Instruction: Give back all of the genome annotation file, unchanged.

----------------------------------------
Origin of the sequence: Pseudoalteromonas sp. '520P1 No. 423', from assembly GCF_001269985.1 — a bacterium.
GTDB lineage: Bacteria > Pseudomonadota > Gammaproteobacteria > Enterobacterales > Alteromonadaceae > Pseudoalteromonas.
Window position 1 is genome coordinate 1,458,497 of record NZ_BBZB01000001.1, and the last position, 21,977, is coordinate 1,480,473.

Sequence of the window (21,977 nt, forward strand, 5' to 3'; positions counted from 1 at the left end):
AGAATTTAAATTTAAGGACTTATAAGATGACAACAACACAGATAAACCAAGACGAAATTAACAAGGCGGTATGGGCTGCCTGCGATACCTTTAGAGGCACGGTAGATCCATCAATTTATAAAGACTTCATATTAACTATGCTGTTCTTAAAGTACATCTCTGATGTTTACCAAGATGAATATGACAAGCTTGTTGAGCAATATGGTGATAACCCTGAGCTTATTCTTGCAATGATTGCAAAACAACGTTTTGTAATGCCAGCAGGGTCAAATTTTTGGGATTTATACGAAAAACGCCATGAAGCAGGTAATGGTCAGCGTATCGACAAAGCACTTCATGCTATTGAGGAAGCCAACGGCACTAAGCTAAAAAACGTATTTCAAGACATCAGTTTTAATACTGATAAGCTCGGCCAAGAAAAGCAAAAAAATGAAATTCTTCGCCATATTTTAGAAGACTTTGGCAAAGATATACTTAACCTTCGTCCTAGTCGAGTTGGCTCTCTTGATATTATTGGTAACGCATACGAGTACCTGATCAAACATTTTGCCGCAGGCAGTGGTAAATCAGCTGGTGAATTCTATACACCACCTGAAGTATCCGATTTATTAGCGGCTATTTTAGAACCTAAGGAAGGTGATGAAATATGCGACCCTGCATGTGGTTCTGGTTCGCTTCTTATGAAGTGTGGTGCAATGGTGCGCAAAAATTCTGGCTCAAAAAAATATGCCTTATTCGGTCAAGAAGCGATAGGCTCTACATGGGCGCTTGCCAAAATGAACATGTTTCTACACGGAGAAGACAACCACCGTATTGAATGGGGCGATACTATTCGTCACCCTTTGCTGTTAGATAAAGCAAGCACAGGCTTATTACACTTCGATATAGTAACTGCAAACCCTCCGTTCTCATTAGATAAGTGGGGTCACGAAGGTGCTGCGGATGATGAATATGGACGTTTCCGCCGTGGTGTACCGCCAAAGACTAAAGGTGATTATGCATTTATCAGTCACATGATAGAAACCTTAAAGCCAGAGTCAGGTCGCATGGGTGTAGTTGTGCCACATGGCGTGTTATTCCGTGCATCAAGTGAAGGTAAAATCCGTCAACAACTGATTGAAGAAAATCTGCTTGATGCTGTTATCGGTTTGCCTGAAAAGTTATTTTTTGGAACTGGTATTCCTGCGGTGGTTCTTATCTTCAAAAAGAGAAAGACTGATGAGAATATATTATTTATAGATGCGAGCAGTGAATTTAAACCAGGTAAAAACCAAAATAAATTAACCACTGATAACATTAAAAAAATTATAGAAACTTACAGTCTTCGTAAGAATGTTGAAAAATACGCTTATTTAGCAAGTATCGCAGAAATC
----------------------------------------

Origin of the sequence: Pseudoalteromonas sp. '520P1 No. 423', from assembly GCF_001269985.1 — a bacterium.
GTDB lineage: Bacteria > Pseudomonadota > Gammaproteobacteria > Enterobacterales > Alteromonadaceae > Pseudoalteromonas.
Window position 1 is genome coordinate 1,458,497 of record NZ_BBZB01000001.1, and the last position, 21,977, is coordinate 1,480,473.

Sequence of the window (21,977 nt, forward strand, 5' to 3'; positions counted from 1 at the left end):
AGAATTTAAATTTAAGGACTTATAAGATGACAACAACACAGATAAACCAAGACGAAATTAACAAGGCGGTATGGGCTGCCTGCGATACCTTTAGAGGCACGGTAGATCCATCAATTTATAAAGACTTCATATTAACTATGCTGTTCTTAAAGTACATCTCTGATGTTTACCAAGATGAATATGACAAGCTTGTTGAGCAATATGGTGATAACCCTGAGCTTATTCTTGCAATGATTGCAAAACAACGTTTTGTAATGCCAGCAGGGTCAAATTTTTGGGATTTATACGAAAAACGCCATGAAGCAGGTAATGGTCAGCGTATCGACAAAGCACTTCATGCTATTGAGGAAGCCAACGGCACTAAGCTAAAAAACGTATTTCAAGACATCAGTTTTAATACTGATAAGCTCGGCCAAGAAAAGCAAAAAAATGAAATTCTTCGCCATATTTTAGAAGACTTTGGCAAAGATATACTTAACCTTCGTCCTAGTCGAGTTGGCTCTCTTGATATTATTGGTAACGCATACGAGTACCTGATCAAACATTTTGCCGCAGGCAGTGGTAAATCAGCTGGTGAATTCTATACACCACCTGAAGTATCCGATTTATTAGCGGCTATTTTAGAACCTAAGGAAGGTGATGAAATATGCGACCCTGCATGTGGTTCTGGTTCGCTTCTTATGAAGTGTGGTGCAATGGTGCGCAAAAATTCTGGCTCAAAAAAATATGCCTTATTCGGTCAAGAAGCGATAGGCTCTACATGGGCGCTTGCCAAAATGAACATGTTTCTACACGGAGAAGACAACCACCGTATTGAATGGGGCGATACTATTCGTCACCCTTTGCTGTTAGATAAAGCAAGCACAGGCTTATTACACTTCGATATAGTAACTGCAAACCCTCCGTTCTCATTAGATAAGTGGGGTCACGAAGGTGCTGCGGATGATGAATATGGACGTTTCCGCCGTGGTGTACCGCCAAAGACTAAAGGTGATTATGCATTTATCAGTCACATGATAGAAACCTTAAAGCCAGAGTCAGGTCGCATGGGTGTAGTTGTGCCACATGGCGTGTTATTCCGTGCATCAAGTGAAGGTAAAATCCGTCAACAACTGATTGAAGAAAATCTGCTTGATGCTGTTATCGGTTTGCCTGAAAAGTTATTTTTTGGAACTGGTATTCCTGCGGTGGTTCTTATCTTCAAAAAGAGAAAGACTGATGAGAATATATTATTTATAGATGCGAGCAGTGAATTTAAACCAGGTAAAAACCAAAATAAATTAACCACTGATAACATTAAAAAAATTATAGAAACTTACAGTCTTCGTAAGAATGTTGAAAAATACGCTTATTTAGCAAGTATCGCAGAAATC